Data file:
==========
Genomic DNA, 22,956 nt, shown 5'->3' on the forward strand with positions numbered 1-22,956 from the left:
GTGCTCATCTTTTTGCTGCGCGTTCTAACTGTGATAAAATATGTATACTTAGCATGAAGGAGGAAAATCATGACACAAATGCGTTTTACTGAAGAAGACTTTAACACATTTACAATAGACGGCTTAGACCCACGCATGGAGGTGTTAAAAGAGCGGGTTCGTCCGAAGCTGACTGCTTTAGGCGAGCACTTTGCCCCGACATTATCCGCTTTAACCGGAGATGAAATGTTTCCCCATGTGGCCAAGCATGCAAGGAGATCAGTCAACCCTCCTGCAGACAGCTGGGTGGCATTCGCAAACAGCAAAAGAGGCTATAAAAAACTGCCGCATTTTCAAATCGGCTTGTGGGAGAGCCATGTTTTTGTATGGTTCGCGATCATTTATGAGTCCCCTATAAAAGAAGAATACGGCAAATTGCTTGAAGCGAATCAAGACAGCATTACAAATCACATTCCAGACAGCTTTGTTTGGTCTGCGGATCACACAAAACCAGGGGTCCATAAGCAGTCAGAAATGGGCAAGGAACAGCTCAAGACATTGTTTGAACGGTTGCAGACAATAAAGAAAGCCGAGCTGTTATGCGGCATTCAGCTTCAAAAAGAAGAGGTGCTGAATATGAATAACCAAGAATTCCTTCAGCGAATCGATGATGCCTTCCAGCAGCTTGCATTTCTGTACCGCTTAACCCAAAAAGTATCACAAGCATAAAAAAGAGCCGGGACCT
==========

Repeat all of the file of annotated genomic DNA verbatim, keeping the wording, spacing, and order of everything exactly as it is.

Genomic DNA, 22,956 nt, shown 5'->3' on the forward strand with positions numbered 1-22,956 from the left:
GTGCTCATCTTTTTGCTGCGCGTTCTAACTGTGATAAAATATGTATACTTAGCATGAAGGAGGAAAATCATGACACAAATGCGTTTTACTGAAGAAGACTTTAACACATTTACAATAGACGGCTTAGACCCACGCATGGAGGTGTTAAAAGAGCGGGTTCGTCCGAAGCTGACTGCTTTAGGCGAGCACTTTGCCCCGACATTATCCGCTTTAACCGGAGATGAAATGTTTCCCCATGTGGCCAAGCATGCAAGGAGATCAGTCAACCCTCCTGCAGACAGCTGGGTGGCATTCGCAAACAGCAAAAGAGGCTATAAAAAACTGCCGCATTTTCAAATCGGCTTGTGGGAGAGCCATGTTTTTGTATGGTTCGCGATCATTTATGAGTCCCCTATAAAAGAAGAATACGGCAAATTGCTTGAAGCGAATCAAGACAGCATTACAAATCACATTCCAGACAGCTTTGTTTGGTCTGCGGATCACACAAAACCAGGGGTCCATAAGCAGTCAGAAATGGGCAAGGAACAGCTCAAGACATTGTTTGAACGGTTGCAGACAATAAAGAAAGCCGAGCTGTTATGCGGCATTCAGCTTCAAAAAGAAGAGGTGCTGAATATGAATAACCAAGAATTCCTTCAGCGAATCGATGATGCCTTCCAGCAGCTTGCATTTCTGTACCGCTTAACCCAAAAAGTATCACAAGCATAAAAAAGAGCCGGGACCT